Cancer Society Advocates For Government-Funded Cancer Drugs

Published: Fri 7 Jun 2024 02:36 PM
The Southern Cancer Society continues to advocate for the funding of essential cancer drugs by PHARMAC, emphasising the urgent need for equitable access to life-saving medications for all New Zealanders. The call to action has never been more pressing, as illustrated by the experiences of individuals like Jennie Wedge.
Jennie Wedge, a dedicated nurse, and mother of four, has faced an arduous journey over the past year. Jennie initially experienced flu-like symptoms, but her breathlessness persisted intermittently. Despite her GP's diligence and numerous tests, her condition remained undiagnosed. By the end of January 2024, with no improvement, Jennie sought private care at a cost due to the four-month wait for the Respiratory Clinic.
On March 7th, a CT scan revealed a mass on Jennie's right upper lobe. The subsequent diagnosis has placed Jennie and her family in a challenging position, highlighting the critical need for timely and accessible treatment options. Jennie describes the experience as a roller coaster ride, with the initial hope that her condition could be treated, only to face the harsh reality of being diagnosed with stage 4 cancer.
Currently, Jennie is not working during the initial three-month treatment period but would like to continue to work as an Register Nurse in the future. Jennie is in urgent need of a drug that is not funded by the government. Despite having health insurance, she was denied coverage for this life-extending medication, leaving her family to cover the exorbitant cost of $11,044 per month. Jennie has been holding out hope that this drug would be funded by PHARMAC, following promises made by the government.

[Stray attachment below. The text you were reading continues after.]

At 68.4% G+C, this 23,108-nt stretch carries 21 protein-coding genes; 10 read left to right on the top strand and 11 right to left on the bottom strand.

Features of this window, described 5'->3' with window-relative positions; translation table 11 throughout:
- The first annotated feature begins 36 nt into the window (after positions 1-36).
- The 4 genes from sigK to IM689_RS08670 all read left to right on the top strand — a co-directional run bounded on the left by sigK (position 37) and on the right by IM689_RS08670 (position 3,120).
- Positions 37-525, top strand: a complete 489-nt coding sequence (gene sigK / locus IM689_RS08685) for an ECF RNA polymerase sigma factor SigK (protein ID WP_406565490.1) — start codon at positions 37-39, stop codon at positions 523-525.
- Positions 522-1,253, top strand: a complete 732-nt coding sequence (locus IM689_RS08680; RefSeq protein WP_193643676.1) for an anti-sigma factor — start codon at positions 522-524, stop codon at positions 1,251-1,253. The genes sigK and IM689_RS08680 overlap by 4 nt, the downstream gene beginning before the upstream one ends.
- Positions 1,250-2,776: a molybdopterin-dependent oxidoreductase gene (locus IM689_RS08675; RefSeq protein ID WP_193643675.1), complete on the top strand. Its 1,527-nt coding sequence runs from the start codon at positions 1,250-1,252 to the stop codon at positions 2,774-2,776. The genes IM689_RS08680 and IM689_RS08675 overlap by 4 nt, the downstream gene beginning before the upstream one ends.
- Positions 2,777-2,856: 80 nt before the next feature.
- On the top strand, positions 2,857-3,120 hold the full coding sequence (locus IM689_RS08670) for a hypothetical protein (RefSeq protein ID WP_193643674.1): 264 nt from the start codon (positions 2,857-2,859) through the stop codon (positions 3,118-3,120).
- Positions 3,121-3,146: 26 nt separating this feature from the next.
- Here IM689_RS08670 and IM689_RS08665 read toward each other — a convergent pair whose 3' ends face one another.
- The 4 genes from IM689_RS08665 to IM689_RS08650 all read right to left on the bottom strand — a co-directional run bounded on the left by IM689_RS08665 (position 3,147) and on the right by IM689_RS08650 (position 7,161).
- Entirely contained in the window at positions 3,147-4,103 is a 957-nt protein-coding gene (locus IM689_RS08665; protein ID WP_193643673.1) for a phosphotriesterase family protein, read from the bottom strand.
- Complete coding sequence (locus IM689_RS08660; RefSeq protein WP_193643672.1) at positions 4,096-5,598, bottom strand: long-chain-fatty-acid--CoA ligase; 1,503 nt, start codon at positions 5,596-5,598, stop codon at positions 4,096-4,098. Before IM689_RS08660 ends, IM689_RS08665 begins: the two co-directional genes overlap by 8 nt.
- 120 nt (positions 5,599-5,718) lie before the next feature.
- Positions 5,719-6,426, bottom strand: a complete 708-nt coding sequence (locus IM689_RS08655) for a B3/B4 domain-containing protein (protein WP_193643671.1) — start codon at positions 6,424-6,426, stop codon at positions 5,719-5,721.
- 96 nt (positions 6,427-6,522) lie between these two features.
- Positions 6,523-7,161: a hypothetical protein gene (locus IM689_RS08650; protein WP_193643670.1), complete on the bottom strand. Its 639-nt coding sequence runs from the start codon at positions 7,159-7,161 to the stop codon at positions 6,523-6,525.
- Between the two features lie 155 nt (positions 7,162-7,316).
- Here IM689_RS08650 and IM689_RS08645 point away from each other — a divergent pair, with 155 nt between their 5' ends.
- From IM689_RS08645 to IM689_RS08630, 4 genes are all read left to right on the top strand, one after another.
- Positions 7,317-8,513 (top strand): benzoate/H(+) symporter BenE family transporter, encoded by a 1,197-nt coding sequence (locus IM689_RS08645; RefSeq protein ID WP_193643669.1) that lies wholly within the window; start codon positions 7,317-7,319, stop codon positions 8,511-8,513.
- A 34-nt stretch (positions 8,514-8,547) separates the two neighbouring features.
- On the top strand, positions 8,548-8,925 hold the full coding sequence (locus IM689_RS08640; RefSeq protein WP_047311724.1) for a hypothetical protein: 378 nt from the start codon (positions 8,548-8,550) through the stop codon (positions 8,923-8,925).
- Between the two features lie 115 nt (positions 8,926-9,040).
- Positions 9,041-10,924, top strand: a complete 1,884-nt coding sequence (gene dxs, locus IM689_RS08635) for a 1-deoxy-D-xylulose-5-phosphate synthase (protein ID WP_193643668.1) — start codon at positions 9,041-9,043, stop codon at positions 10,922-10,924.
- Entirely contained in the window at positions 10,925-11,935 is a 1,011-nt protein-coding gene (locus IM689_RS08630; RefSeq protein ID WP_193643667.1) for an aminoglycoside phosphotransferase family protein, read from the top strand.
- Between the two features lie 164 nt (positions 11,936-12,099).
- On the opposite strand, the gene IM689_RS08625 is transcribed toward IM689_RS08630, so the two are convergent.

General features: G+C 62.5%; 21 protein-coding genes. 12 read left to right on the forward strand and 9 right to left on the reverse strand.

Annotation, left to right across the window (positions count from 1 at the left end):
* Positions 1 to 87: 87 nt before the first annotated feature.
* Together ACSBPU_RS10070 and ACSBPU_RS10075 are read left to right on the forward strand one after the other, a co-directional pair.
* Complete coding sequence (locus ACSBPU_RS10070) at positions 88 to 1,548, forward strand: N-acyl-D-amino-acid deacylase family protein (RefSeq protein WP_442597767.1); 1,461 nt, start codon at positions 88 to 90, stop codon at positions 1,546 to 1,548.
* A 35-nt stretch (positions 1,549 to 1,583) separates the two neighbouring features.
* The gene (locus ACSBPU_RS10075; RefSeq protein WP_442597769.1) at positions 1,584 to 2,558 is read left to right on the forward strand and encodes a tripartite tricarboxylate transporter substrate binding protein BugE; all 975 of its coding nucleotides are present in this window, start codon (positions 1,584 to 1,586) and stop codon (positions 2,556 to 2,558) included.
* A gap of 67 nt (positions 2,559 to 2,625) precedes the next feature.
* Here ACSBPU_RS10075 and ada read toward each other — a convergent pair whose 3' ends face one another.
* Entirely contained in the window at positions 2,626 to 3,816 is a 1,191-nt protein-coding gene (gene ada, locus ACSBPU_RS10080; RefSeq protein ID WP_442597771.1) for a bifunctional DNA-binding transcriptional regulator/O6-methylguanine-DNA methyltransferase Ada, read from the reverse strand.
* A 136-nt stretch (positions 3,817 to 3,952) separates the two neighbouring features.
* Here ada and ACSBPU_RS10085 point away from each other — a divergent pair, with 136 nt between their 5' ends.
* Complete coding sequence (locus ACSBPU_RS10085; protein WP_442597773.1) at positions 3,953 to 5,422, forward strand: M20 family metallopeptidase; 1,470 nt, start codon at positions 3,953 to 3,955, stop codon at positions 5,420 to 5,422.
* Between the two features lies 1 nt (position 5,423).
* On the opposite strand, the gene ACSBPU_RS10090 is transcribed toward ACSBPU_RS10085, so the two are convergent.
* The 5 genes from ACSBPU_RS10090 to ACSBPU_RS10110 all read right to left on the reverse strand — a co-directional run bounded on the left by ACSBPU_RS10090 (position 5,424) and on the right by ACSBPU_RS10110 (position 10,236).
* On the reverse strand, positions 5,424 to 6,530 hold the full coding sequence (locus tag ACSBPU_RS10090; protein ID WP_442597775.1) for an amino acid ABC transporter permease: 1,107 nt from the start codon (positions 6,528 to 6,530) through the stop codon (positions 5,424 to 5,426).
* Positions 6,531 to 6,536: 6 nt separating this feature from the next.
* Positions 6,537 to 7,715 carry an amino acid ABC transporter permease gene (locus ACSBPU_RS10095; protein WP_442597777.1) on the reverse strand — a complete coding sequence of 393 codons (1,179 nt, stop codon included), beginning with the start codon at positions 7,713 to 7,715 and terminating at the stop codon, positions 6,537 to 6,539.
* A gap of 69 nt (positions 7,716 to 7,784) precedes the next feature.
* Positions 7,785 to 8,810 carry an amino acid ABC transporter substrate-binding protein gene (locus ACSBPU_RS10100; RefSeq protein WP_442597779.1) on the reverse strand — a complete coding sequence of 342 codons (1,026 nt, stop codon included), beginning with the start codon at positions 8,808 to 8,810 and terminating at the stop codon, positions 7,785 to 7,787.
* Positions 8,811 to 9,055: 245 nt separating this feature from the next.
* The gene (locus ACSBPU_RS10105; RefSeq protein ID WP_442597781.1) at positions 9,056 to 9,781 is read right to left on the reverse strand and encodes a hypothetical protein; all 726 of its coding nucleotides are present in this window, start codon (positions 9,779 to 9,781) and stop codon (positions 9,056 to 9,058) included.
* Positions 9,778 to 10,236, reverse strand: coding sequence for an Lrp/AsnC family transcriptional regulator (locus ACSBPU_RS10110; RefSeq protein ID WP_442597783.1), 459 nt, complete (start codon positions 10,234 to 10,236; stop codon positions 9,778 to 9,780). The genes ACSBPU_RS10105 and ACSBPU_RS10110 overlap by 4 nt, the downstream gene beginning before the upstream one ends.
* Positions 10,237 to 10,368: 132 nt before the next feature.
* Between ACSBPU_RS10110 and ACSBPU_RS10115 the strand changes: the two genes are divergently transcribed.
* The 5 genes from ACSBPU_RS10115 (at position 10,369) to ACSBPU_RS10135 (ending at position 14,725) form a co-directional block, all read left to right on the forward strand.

Throughout her journey, Jennie has been supported by the Cancer Society, which has provided unwavering assistance and care. Jennie, who has two grandchildren and is expecting two more in October and November, is determined to advocate not only for herself but for all New Zealanders who are missing out on life-saving drugs.
Nicola Coom, chief executive of the Southern Cancer Society, underscores the significance of this advocacy:
"Jennie's story is a stark reminder of the gaps in our healthcare system. No one should have to face delays or financial barriers when it comes to receiving a cancer diagnosis and treatment. We are calling on the government to fund PHARMAC so that these essential drugs are available to every New Zealander, regardless of their circumstances. Zero money for cancer medicines is simply unacceptable.”
The Southern Cancer Society remains committed in its mission to advocate for improved cancer care and support. The Society is calling on the government to prioritise the funding of new cancer drugs, ensuring that patients like Jennie Wedge receive the timely and effective treatments they desperately need.

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